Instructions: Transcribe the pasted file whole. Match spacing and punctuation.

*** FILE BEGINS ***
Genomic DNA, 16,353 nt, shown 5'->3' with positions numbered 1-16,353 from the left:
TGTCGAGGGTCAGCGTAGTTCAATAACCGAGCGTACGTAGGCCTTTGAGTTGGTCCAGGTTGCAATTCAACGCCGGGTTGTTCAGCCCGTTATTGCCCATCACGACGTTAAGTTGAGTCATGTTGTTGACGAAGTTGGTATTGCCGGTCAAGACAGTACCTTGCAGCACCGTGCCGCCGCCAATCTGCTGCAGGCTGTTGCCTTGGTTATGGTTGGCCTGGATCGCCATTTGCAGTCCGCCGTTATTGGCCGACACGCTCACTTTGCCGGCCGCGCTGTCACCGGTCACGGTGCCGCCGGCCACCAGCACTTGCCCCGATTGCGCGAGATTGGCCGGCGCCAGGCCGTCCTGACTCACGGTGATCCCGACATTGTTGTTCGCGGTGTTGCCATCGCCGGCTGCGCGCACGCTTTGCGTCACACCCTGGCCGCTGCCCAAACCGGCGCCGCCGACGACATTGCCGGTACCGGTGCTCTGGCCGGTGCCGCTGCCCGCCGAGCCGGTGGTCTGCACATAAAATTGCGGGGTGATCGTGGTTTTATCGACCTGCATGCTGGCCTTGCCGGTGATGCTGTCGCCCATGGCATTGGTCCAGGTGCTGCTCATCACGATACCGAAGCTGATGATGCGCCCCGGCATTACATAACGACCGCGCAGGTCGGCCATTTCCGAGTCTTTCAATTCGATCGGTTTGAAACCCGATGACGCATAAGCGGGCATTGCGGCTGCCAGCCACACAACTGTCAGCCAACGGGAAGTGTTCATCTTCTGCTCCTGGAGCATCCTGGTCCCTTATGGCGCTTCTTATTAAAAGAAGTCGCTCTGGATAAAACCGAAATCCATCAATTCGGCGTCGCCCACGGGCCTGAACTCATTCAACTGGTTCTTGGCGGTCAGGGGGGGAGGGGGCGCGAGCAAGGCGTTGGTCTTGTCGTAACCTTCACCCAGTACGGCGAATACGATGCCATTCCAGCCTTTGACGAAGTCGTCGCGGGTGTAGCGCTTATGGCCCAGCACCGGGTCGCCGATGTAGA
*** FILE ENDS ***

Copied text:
Genomic DNA, 16,353 nt, shown 5'->3' with positions numbered 1-16,353 from the left:
TGTCGAGGGTCAGCGTAGTTCAATAACCGAGCGTACGTAGGCCTTTGAGTTGGTCCAGGTTGCAATTCAACGCCGGGTTGTTCAGCCCGTTATTGCCCATCACGACGTTAAGTTGAGTCATGTTGTTGACGAAGTTGGTATTGCCGGTCAAGACAGTACCTTGCAGCACCGTGCCGCCGCCAATCTGCTGCAGGCTGTTGCCTTGGTTATGGTTGGCCTGGATCGCCATTTGCAGTCCGCCGTTATTGGCCGACACGCTCACTTTGCCGGCCGCGCTGTCACCGGTCACGGTGCCGCCGGCCACCAGCACTTGCCCCGATTGCGCGAGATTGGCCGGCGCCAGGCCGTCCTGACTCACGGTGATCCCGACATTGTTGTTCGCGGTGTTGCCATCGCCGGCTGCGCGCACGCTTTGCGTCACACCCTGGCCGCTGCCCAAACCGGCGCCGCCGACGACATTGCCGGTACCGGTGCTCTGGCCGGTGCCGCTGCCCGCCGAGCCGGTGGTCTGCACATAAAATTGCGGGGTGATCGTGGTTTTATCGACCTGCATGCTGGCCTTGCCGGTGATGCTGTCGCCCATGGCATTGGTCCAGGTGCTGCTCATCACGATACCGAAGCTGATGATGCGCCCCGGCATTACATAACGACCGCGCAGGTCGGCCATTTCCGAGTCTTTCAATTCGATCGGTTTGAAACCCGATGACGCATAAGCGGGCATTGCGGCTGCCAGCCACACAACTGTCAGCCAACGGGAAGTGTTCATCTTCTGCTCCTGGAGCATCCTGGTCCCTTATGGCGCTTCTTATTAAAAGAAGTCGCTCTGGATAAAACCGAAATCCATCAATTCGGCGTCGCCCACGGGCCTGAACTCATTCAACTGGTTCTTGGCGGTCAGGGGGGGAGGGGGCGCGAGCAAGGCGTTGGTCTTGTCGTAACCTTCACCCAGTACGGCGAATACGATGCCATTCCAGCCTTTGACGAAGTCGTCGCGGGTGTAGCGCTTATGGCCCAGCACCGGGTCGCCGATGTAGA